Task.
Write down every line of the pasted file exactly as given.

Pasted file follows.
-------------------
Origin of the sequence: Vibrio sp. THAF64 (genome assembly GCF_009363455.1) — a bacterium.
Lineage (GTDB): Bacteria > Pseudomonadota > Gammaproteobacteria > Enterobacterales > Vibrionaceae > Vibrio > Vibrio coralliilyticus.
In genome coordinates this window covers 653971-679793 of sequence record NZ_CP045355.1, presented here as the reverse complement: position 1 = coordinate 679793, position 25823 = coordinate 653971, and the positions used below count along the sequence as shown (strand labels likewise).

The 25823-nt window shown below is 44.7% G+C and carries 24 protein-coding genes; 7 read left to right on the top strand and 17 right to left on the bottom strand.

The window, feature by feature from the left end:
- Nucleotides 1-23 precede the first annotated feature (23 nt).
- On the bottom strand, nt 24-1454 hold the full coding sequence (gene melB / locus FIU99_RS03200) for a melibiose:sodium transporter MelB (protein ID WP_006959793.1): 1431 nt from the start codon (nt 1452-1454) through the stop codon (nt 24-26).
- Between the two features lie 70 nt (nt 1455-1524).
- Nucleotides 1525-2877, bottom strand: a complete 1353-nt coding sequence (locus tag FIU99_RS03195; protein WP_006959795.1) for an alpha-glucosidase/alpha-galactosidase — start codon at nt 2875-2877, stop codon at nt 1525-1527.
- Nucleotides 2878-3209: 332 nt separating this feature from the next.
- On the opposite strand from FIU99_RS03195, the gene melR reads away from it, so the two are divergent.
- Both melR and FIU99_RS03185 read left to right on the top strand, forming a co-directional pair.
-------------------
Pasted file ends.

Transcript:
Origin of the sequence: Vibrio sp. THAF64 (genome assembly GCF_009363455.1) — a bacterium.
Lineage (GTDB): Bacteria > Pseudomonadota > Gammaproteobacteria > Enterobacterales > Vibrionaceae > Vibrio > Vibrio coralliilyticus.
In genome coordinates this window covers 653971-679793 of sequence record NZ_CP045355.1, presented here as the reverse complement: position 1 = coordinate 679793, position 25823 = coordinate 653971, and the positions used below count along the sequence as shown (strand labels likewise).

The 25823-nt window shown below is 44.7% G+C and carries 24 protein-coding genes; 7 read left to right on the top strand and 17 right to left on the bottom strand.

The window, feature by feature from the left end:
- Nucleotides 1-23 precede the first annotated feature (23 nt).
- On the bottom strand, nt 24-1454 hold the full coding sequence (gene melB / locus FIU99_RS03200) for a melibiose:sodium transporter MelB (protein ID WP_006959793.1): 1431 nt from the start codon (nt 1452-1454) through the stop codon (nt 24-26).
- Between the two features lie 70 nt (nt 1455-1524).
- Nucleotides 1525-2877, bottom strand: a complete 1353-nt coding sequence (locus tag FIU99_RS03195; protein WP_006959795.1) for an alpha-glucosidase/alpha-galactosidase — start codon at nt 2875-2877, stop codon at nt 1525-1527.
- Nucleotides 2878-3209: 332 nt separating this feature from the next.
- On the opposite strand from FIU99_RS03195, the gene melR reads away from it, so the two are divergent.
- Both melR and FIU99_RS03185 read left to right on the top strand, forming a co-directional pair.